- Author Cindy Keen Reynders
After I sold my books, “The Saucy Lucy Murders” and “Paws-itively Guilty,” I wrote a third book in the lighthearted murder-mystery series titled, “A Killer Slice.” The publisher decided to pass on it, so I wound up with an unpublished manuscript and plenty of readers asking for more installments. For months I queried traditional publishers and agents to see if I could get anyone interested in working with me, but they all turned me down. Some politely; some not so politely, but that’s the way it goes. This is a time-worn scenario—there are lots of writers in the world who can tell the same story.
Sorry to say, I moped for a while. Friends and family put up with my awful moods. Shame on me for whining, but I couldn’t help myself. After much soul-searching, I decided to self-publish “A Killer Slice.” At some point in time, I think all writers consider self-publishing, and I’m no different. Since I already had an audience, I hoped that would increase my chances for success. I didn’t jump into it overnight, however. I took a couple of years to consider many different options including iUniverse and Lulu. I talked with people who’d done it already, read blogs about indie publishing and absorbed as much as I could. I wanted to make certain that before I plopped down hard-earned dollars, I’d found a legitimate publishing house. I wanted to feel confident they would produce the best book and provide the widest distribution. Continue reading “My Journey to Self-Publishing: Special Guest, Author Cindy Keen Reynders”
- Author Nicole Storey
“How did you go about setting up the book signing?” “Weren’t you nervous?” “What would you have done if no one had shown up?” These are the common questions I have been asked since my book signing event. The answer to the second question; YES, I was as nervous as a cat in a room full of rocking chairs! However, I also want people to read my book. Let’s face it, even in today’s time; many people just don’t love the internet as much as we do. Heck, even if they are the type that spend 23 hours a day on the net, there is still a huge chance that they will never come across my Facebook page, website, or blog. I had to find another way to advertise; a more personal way. To answer the third question; if no one had shown up, I would have come back home with a box full of books, but at least I would have the satisfaction of knowing that I tried. Continue reading “Book Signings R Fun! A Post by Special Guest, Author Nicole Storey”
- What do you people want?
In Part 1 of this series, we discussed what reviewers do and do not want to see from books they review. In Part 2, we covered the etiquette of the relationship between an author and a reviewer before and after a review. In this segment, we find out how reviewers feel indie authors stack up against the traditionally published authors, and where there may be room for growth and improvement.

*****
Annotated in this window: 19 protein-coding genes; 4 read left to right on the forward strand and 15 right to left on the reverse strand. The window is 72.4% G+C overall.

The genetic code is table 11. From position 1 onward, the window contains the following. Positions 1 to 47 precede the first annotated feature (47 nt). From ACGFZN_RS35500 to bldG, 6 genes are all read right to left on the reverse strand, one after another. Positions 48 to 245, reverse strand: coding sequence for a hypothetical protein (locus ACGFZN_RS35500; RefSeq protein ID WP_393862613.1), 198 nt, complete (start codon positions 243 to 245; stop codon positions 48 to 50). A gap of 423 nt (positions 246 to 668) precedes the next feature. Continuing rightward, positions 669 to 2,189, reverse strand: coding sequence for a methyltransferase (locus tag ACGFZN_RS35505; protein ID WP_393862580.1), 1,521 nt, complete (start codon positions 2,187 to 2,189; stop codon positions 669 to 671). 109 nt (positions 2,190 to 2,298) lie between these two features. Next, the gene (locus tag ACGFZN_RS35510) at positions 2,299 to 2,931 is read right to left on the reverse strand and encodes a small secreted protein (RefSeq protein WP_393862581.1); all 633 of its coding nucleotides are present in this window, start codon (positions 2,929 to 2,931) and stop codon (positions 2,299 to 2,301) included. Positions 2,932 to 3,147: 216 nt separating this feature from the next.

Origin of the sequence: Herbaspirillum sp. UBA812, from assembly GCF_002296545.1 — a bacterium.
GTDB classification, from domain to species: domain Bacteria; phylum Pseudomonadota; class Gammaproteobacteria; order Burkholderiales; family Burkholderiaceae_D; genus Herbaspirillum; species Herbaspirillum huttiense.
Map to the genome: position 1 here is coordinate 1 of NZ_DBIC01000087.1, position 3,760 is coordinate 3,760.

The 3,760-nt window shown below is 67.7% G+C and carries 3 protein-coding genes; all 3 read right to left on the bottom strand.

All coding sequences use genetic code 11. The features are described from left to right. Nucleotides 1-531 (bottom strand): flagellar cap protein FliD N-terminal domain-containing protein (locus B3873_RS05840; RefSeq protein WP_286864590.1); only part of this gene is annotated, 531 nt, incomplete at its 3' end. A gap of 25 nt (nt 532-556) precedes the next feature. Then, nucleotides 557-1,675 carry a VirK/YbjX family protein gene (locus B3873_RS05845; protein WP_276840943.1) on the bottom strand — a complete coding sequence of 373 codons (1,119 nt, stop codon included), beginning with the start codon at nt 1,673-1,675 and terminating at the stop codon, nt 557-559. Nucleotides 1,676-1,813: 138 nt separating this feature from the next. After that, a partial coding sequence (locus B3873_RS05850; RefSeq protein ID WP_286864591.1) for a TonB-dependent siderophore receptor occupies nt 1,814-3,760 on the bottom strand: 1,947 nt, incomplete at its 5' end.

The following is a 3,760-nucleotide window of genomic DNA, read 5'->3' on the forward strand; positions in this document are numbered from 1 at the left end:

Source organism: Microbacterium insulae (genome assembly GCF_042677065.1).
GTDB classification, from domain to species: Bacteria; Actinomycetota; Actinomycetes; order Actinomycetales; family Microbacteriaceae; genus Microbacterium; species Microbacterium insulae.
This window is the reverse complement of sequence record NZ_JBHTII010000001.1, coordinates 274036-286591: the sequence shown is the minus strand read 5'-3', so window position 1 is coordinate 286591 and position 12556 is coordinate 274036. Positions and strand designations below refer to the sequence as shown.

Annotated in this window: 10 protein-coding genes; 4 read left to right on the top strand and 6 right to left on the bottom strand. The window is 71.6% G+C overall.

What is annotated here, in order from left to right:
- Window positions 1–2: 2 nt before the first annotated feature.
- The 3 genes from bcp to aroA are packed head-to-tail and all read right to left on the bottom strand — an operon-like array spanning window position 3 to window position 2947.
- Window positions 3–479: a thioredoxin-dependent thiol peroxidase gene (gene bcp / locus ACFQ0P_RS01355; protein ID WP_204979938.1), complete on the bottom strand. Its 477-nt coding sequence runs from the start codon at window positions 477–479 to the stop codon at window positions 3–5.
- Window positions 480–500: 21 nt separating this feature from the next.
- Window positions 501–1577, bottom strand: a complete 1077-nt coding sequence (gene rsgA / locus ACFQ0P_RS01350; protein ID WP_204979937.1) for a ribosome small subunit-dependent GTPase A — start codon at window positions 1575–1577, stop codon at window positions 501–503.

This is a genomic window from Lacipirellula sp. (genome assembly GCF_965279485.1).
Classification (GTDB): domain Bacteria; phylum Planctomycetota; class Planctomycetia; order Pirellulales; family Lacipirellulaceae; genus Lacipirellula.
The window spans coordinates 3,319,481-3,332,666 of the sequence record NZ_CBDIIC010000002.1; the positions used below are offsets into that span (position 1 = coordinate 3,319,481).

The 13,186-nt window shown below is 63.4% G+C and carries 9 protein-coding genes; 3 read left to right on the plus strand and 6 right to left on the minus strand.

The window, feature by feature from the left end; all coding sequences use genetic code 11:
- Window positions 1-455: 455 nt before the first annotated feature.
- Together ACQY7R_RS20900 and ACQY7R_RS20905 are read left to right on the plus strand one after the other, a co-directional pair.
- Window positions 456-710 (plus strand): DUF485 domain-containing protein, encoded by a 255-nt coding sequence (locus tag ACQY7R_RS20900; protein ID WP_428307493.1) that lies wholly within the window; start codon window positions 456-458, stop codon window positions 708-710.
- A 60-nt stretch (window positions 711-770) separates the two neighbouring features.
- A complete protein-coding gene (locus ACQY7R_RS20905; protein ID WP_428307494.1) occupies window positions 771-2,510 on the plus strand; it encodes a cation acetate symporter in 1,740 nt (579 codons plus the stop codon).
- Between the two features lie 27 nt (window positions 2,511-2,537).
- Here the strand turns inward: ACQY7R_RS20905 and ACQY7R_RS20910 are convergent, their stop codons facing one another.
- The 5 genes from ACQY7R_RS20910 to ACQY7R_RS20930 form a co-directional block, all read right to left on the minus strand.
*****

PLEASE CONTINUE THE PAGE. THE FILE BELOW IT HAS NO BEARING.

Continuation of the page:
Reviewers are certainly as diverse a group as authors. Each has his or her own style, preferences, and ethos. Add to this the fact that while these reviewers may have read some of the same titles and same authors, the overlap in the titles they read is likely small, potentially leaving each with an entirely different impression of the quality of indie writing. One could reasonably expect to see some variance of opinion on the quality of indie authors. Continue reading “What Reviewers Want (Part 3)”
- Author Karen Wyle
For those who don’t know, National Novel Writing Month (NaNoWriMo, or NaNo) is an online activity sponsored by the nonprofit Office of Letters and Light. Each year, during the month of November, writers all over the world attempt to write at least 50,000 words of a novel entirely within that month. You can post your word total online and see charts showing how far you’ve come, how far you have to go, what your average word count per day needs to be in order to finish, etc. There are forums for asking questions (e.g., “How much arsenic would it take to kill a turkey vulture?” or “What language(s) do people speak in Lichtenstein?”), or suggesting memes to be incorporated in one’s novel (e.g. the notorious Traveling Shovel of Death). If you reach 50,000 words, as measured by the website’s word count validator, you are a “winner” and receive various symbolic goodies, plus a free proof copy of your book from CreateSpace.
My first experience with NaNoWriMo was secondhand. In 2009, my older daughter found out about NaNo somehow and decided to give it a try. (She had written a number of short stories and poems, but nothing longer.) She came up with her plot during a car ride with a friend. She persevered despite the demands of her senior year in high school, and a mid-November trip to visit the Savannah College of Art and Design. She “won” with a day or two to spare, producing a lovely road-trip coming-of-age love story.
At her age, I had not yet despaired of writing fiction, but I had already given up on writing novels. After writing a novel at age 10, realizing it was dreadful, then starting and abandoning another at age 14, I wrote poetry for a few years and tired of my poetic style. Still sure I was meant to write, searching for my proper form, I signed up for a short story writing seminar. One day, as we were discussing our work, the instructor cheerfully commented that I had done something or other quite well for someone who “wasn’t a born writer.” Having my lifelong certainty so casually contradicted was a last straw. I stopped writing anything but the expository prose required for my literature classes. I went to law school and learned to churn out persuasive argument in quantity. Continue reading “Special Guest, Author Karen Wyle Shares Her NaNoWriMo Experience”